Findings Friday: by age 10, children think that black people feel less pain than white people
White USian adults tend to assume that black people feel less pain than they do in the same situation. To figure out where this begins, Dore, Hoffman, Lillard, and Tawalter (2014) interviewed children — 144 white children and 15 children of color. Their study asked 5-year-old, 7-year-old, and 10-year old kids to rate the pain they’d experience in 10 different scenarios, both for themselves and for another two children, one black and one white. The 5-year-olds didn’t have a racial bias in how they rated the pain, but the 7-year-olds had a small bias and the 10-year-olds had a significant bias.
To see if this pattern was still true when one controlled for overt racism, the researchers included three additional measurements: how often a child would choose to play with a black or a white child, how much difference a child used in assigning positive traits to black or white children, and a questionnaire of the parents to control for parental bias and interracial friendships. None of these had any significant effect on this trend.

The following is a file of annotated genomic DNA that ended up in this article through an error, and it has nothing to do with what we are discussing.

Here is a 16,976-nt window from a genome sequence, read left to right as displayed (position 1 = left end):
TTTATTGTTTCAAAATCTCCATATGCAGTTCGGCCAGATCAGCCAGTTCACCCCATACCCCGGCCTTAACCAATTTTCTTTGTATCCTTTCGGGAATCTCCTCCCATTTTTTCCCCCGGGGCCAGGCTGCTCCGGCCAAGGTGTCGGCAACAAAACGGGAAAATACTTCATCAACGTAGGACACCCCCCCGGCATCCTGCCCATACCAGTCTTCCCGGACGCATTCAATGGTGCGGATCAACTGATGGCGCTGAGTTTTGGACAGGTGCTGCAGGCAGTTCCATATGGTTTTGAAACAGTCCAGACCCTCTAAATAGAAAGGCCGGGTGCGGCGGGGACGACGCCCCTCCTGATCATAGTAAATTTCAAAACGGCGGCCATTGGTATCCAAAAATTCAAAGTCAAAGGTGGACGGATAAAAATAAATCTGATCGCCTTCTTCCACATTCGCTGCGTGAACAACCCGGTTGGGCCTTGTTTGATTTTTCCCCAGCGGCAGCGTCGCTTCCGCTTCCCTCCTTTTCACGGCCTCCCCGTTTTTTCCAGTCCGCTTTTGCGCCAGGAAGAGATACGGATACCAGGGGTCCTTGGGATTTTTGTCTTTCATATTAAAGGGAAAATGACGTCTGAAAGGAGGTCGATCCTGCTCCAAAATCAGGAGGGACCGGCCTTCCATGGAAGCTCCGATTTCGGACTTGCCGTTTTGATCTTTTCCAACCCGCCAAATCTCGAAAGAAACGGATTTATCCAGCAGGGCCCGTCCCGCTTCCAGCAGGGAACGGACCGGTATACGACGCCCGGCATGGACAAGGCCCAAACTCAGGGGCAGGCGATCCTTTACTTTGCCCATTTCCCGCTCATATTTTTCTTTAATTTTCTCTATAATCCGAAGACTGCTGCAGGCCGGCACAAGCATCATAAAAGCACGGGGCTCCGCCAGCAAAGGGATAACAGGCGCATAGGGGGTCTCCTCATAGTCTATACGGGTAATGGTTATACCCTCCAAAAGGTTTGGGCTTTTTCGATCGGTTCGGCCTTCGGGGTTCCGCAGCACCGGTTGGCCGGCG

Interestingly, all the children rated the pain of others as stronger than their own. My thoughts on this is that the exercise is one which involves taking the perspective of another person, which has been shown to increase empathy in significant and immediate ways.
Dore, R. A.; Hoffman, K. M.; Lillard, A. S.; and Trawalter, S. 2014. “Children’s racial bias in perceptions of others’ pain.” British Journal Of Developmental Psychology 32, no. 2: 218–231. Psychology and Behavioral Sciences Collection, EBSCOhost (accessed December 3, 2015).